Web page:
The Importance of the
Dog's Anal Gland
In the movie The Fisher King there is a rather humorous scene in which Robin
Williams' character is scooting himself along the ground by digging his heels in and dragging his bare bottom across the grass. In a jubilant voice he calls out,
"Do you know why dogs do this? It feels GREAT!!"
Actually, that's not the only reason. Dogs will exhibit this behavior if the anus or hind quarters are itchy, but it can be a sign of an impacted anal gland which can be a problem for some dogs.
The anal glands are located on either side of a dog's anus and, in the wild, serve as a method of marking the
dog's territory. When a dog defecates the glands are naturally compressed and secrete a dark, foul smelling liquid along with the bowel movement. When the sacs are functioning normally they empty whenever the animal has a bowel movement.
Sometimes, for various reasons, the dog's anal sacs may become blocked. When this happens a number of problems can develop. Some are benign as a foul smell but the can lead to serious problems like diarrhea and infection. To intervene before a blocked anal gland becomes an issue, the glands must be expressed.
Expression of the anal glands is a simple medical procedure that can be performed at home or by a veterinarian. Some people prefer to let the vet take care of this task because they find it to be an unattractive duty. To save the expense of a vet, however, it is perfectly acceptable to express the anal glands yourself.
Expressing the Dog’s Anal Glands
Expressing the anal glands is a simple matter. You'll want to hold the tail up and pull it gently toward the
dog's head. In the other hand hold a tissue or paper towel and place your thumb on the left side of the left gland and your forefinger on the right side of the right gland.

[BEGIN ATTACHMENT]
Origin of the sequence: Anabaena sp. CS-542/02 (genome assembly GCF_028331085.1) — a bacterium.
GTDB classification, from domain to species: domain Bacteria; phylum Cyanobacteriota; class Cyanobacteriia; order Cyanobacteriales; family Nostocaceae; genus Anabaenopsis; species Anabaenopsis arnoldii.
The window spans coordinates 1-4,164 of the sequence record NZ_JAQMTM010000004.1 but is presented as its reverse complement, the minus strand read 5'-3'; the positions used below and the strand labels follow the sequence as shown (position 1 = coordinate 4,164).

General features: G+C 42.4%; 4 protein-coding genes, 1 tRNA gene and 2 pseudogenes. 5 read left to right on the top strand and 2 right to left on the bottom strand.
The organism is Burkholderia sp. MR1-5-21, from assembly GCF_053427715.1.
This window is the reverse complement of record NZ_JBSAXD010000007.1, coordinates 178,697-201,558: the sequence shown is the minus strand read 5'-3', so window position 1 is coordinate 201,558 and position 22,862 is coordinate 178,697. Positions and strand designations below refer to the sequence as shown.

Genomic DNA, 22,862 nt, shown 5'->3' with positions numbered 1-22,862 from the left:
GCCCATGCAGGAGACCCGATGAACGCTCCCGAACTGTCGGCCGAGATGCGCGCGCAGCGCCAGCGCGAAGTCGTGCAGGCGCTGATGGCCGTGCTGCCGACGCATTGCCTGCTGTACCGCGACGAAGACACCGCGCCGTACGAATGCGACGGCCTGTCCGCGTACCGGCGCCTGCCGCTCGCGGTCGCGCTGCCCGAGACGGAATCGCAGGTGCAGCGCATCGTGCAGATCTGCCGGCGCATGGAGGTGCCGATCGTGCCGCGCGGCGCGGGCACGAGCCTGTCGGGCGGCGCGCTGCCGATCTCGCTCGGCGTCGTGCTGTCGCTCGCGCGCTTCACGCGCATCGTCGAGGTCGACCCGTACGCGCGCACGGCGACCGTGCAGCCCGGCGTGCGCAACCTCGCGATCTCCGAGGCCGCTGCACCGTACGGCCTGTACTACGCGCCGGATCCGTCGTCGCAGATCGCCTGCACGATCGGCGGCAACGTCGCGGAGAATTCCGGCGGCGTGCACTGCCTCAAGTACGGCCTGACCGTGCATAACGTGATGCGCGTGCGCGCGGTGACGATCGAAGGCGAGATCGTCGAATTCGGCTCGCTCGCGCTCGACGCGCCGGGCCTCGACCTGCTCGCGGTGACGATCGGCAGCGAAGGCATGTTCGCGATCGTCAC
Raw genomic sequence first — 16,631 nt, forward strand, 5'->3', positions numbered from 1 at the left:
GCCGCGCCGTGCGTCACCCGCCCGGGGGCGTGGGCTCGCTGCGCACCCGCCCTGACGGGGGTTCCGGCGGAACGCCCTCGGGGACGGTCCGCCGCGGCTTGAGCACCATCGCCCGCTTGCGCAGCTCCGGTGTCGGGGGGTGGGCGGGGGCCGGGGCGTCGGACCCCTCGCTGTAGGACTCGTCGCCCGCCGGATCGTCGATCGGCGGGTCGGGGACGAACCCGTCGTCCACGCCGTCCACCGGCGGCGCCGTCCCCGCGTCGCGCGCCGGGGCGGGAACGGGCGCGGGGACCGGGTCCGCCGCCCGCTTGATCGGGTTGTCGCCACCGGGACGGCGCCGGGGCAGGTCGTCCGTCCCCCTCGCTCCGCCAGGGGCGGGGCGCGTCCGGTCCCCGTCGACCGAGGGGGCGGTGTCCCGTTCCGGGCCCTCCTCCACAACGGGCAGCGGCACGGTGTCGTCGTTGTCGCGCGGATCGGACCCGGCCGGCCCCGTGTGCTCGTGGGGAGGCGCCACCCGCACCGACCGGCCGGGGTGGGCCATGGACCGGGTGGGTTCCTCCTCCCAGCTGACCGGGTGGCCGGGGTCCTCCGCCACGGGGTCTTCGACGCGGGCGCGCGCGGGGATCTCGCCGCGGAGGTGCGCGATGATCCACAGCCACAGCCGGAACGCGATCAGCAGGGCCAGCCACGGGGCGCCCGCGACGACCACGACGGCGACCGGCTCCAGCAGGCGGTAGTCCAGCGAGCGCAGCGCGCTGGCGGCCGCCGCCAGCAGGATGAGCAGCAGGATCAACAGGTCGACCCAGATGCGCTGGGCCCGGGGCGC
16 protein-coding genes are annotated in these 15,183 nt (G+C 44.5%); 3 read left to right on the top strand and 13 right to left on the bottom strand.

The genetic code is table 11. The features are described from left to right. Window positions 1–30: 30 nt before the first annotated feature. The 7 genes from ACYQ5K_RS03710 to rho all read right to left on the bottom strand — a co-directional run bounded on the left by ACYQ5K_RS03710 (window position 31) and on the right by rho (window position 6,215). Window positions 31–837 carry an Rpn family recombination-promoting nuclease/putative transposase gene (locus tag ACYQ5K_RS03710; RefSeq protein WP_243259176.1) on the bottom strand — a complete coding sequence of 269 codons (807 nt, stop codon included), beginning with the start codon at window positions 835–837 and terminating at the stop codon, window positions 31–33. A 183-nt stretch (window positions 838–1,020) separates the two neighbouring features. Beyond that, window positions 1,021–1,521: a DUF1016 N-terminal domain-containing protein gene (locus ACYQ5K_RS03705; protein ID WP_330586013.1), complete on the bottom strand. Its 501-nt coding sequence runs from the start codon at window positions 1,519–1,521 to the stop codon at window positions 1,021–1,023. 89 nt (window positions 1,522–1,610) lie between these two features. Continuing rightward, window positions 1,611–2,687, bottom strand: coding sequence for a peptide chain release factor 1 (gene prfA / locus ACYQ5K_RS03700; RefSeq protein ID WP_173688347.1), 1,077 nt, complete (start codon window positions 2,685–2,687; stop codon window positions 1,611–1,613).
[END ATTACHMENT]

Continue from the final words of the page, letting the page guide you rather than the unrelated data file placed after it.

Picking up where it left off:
Squeeze firmly but not roughly and the glands should empty a brown or yellowish liquid onto the tissue or towel. Impacted glands will not empty as easily and may require an internal draining technique. You can do the internal technique at home as well, but
you'll need surgical gloves and a tube of KY jelly.
Internal anal gland expression requires that the sacs on either side of the anus be expressed individually and will require that you place your thumb on one side of the gland and your forefinger inside the
dog's rectum in order to squeeze and express the gland. Impacted glands will be harder to drain and the fluid may be thick and pasty with a foul odor and a dark brown, grey, or black color.
Infected anal glands may produce a discharge of bloody pus and can be an indication of a more serious problem. The infection should be fought with antibiotics so a vet should be contacted immediately if the dog seems to have such an infection.
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